Do Not Say We Have Nothing

Madeleine Thien

“But what was music? … Inside the pure tone of C was a ladder of rich overtones as well as the echoes of other Cs, like a man wearing many suits of clothes, or a grandmother carrying all her memories inside her. Was this what music was, was it time itself containing fractions of sections, minutes, hours, and all the ages, all the generations?

“Her father looked at the piano as if it were the only solid thing in the room, as if everything and everyone else, including himself, were no more than an illusion, a dream.”

Madeleine Thein’s novel, Do Not Say We Have Nothing, is responsible for the biggest shift in my opinion of a book that I have ever experienced. I purchased this book in a Boxing Day sale and finally got around to it a couple of weeks ago. At first, I had a hard time getting interested in the story. It took me about 130 pages to really start to enjoy it, but I’m glad I persevered longer than usual. Once I got into it, I couldn’t read the rest of this story fast enough. This book is outstanding.

This novel moves back and forth between two stories: Marie, her mother, and their mysterious houseguest Ai-ming in 1990s Vancouver and China leading up to and during Mao’s Cultural Revolution with the story of Sparrow, Kai and Zhuli. Like I mentioned, I had a difficult time getting into Marie and her mother’s story. I found it a bit confusing and slow to start, with the movement back and forth in time adding to my disorientation. Since the novel makes many mentions of the “Book of Records,” I had some trouble deciding whether the sections that were not about Marie’s life were stories of her family’s past or stories from this book. The Chinese names also tangled me up a bit as I found myself forgetting who was who, and how everyone was related to one another. That being said, once I got into the style, I become completely immersed in the story of Sparrow, Kai and Zhuli. The writing in these sections is absolutely vivid. I can’t remember the last time I felt “in” the story as much as I did with this novel. It felt like I was right there with the characters, which was enthralling.

One of my favourite aspects of this story is its focus on musicians. This story includes beautiful discussions of music and performance that were very touching to me. I’m not sure if some of the more technical parts would be lost on individuals with little or no musical background, but as someone who has studied music for about 15 years, these sections described music perfectly. I typically do not like books that discuss music this much because it is often over-the-top in its discussions of how much impact music has on the lives of the characters. Here, Thien gets it exactly right. Music is central to these characters’ identities, but she never makes the point of saying this explicitly. In this story, music is the common thread that enables these characters to cope in a difficult time and find beauty in a world that is otherwise falling apart around them. The music is inextricable from the characters and central to the way they see themselves and the world in which they live. Thein expresses this with stunningly poetic writing.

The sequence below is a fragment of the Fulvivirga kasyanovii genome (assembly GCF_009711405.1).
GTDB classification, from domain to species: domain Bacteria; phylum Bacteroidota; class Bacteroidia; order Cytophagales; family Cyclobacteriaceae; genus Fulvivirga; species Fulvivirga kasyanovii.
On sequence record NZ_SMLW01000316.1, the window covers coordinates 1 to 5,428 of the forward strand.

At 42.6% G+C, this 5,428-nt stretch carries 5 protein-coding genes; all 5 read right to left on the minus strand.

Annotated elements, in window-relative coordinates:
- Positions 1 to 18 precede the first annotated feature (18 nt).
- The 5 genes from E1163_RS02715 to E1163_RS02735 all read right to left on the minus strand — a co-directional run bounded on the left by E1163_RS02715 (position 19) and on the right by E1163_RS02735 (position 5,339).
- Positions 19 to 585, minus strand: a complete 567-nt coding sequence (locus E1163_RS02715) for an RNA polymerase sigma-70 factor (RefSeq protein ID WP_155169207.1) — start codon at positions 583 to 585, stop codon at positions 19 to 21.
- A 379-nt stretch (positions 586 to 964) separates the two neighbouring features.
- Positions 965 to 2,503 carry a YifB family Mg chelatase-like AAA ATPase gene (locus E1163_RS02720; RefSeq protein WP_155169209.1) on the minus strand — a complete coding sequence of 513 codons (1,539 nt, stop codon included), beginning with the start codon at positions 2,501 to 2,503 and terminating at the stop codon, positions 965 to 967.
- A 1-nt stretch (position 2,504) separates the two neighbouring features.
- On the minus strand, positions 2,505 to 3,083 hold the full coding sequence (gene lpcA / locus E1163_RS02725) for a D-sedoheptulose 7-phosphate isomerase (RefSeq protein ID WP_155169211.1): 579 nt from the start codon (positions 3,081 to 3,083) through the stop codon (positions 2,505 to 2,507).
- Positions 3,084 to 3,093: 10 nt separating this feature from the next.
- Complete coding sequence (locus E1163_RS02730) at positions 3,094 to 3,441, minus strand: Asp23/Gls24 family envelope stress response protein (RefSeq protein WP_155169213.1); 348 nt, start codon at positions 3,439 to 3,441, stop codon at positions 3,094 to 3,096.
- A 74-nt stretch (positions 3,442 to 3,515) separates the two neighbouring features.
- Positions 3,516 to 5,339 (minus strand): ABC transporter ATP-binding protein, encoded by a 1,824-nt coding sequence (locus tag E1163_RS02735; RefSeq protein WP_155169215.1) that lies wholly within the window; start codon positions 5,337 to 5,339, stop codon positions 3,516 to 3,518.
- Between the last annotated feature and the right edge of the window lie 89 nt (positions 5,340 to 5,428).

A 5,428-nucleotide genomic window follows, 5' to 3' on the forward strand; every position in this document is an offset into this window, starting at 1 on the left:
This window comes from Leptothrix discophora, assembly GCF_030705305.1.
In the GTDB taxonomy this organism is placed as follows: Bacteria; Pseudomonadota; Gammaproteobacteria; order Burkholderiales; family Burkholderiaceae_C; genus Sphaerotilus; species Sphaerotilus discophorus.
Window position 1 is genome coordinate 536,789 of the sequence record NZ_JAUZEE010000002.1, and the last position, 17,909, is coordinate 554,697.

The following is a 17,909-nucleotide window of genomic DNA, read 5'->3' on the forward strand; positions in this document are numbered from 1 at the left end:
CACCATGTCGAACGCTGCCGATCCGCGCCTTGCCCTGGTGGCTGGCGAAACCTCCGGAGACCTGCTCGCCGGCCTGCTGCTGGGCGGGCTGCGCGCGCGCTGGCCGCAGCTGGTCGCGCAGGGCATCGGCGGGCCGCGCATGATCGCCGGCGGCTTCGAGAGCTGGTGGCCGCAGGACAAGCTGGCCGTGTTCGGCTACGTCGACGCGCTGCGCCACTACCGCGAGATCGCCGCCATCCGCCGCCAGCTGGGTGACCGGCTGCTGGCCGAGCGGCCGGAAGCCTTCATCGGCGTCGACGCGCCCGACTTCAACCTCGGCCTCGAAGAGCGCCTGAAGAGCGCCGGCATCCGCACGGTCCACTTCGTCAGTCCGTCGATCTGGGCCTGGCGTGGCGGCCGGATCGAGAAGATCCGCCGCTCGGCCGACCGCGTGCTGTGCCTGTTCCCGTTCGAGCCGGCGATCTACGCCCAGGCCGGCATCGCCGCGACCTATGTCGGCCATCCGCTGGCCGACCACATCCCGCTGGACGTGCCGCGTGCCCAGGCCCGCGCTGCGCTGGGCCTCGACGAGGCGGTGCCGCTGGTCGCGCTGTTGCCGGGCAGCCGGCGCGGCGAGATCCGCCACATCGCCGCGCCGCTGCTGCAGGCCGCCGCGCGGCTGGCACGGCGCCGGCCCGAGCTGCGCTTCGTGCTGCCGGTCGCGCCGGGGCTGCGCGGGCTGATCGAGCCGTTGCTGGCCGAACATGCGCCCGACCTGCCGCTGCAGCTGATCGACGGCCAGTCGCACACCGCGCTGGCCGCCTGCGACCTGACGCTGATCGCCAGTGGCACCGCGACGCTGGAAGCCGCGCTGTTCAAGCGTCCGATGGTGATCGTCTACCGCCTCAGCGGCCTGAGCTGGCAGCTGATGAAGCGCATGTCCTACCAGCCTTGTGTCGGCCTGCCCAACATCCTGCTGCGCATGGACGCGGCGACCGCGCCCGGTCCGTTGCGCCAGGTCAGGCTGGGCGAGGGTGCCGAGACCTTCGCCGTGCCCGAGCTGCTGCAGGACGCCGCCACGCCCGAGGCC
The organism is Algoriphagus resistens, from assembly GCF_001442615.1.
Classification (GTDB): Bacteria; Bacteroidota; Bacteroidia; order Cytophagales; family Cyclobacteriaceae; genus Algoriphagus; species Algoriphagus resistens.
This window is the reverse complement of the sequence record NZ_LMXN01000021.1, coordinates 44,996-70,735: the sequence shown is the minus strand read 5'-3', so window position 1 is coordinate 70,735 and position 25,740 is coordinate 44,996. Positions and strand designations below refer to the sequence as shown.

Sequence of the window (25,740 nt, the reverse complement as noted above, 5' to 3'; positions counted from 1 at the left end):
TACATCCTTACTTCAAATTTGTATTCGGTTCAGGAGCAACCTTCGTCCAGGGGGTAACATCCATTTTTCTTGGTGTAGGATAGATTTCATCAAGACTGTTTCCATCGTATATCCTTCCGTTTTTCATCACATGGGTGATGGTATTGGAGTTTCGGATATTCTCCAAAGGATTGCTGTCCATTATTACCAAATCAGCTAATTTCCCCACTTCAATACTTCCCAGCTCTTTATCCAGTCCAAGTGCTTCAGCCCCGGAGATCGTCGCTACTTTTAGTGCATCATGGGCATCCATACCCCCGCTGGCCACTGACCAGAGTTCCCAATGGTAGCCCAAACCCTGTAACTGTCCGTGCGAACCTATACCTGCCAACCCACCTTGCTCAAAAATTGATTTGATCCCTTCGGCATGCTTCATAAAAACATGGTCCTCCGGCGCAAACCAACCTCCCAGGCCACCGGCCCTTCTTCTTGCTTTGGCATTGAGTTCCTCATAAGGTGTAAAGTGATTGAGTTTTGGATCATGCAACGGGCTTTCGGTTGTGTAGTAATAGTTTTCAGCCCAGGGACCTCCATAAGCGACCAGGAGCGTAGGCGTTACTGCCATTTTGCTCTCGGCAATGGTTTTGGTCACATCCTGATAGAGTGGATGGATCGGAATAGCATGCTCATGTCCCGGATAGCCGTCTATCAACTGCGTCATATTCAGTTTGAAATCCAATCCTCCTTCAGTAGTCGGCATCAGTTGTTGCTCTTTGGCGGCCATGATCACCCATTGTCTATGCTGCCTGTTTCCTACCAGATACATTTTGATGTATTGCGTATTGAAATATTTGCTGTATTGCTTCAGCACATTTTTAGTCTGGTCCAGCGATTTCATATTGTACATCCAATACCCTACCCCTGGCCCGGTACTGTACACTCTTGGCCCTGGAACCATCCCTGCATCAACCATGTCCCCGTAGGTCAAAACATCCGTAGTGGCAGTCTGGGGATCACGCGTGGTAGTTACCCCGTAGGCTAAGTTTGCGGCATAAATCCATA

Similar to its focus on music as a means of coping with difficult times, this novel also brings literature to the foreground as a key way the characters are able to communicate throughout the story. The Book of Records was a way several families were able to correspond despite strict censorship and to maintain a link to their lives before the revolution. This struck me as a particularly powerful message.

I also really enjoyed the use of written Chinese characters throughout the book. Thein includes the written characters along with their meanings and the ways they can be combined to mean something completely different. This was completely new to me and I found it fascinating!

You might have noticed that I have said very little about the actual plot of this novel. I went into this story only having read the synopsis flap on my copy, which gives away very little. After reading this novel I agree that seeing this complex, heartbreaking story unfold across generations and continents is the reason this novel is as beautiful as it is. It is safe to say that Madeline Thein will join the list of authors whose sections I visit every time I go into a bookstore, just to see if there is something new.

Story: 9/10

Writing: 10/10

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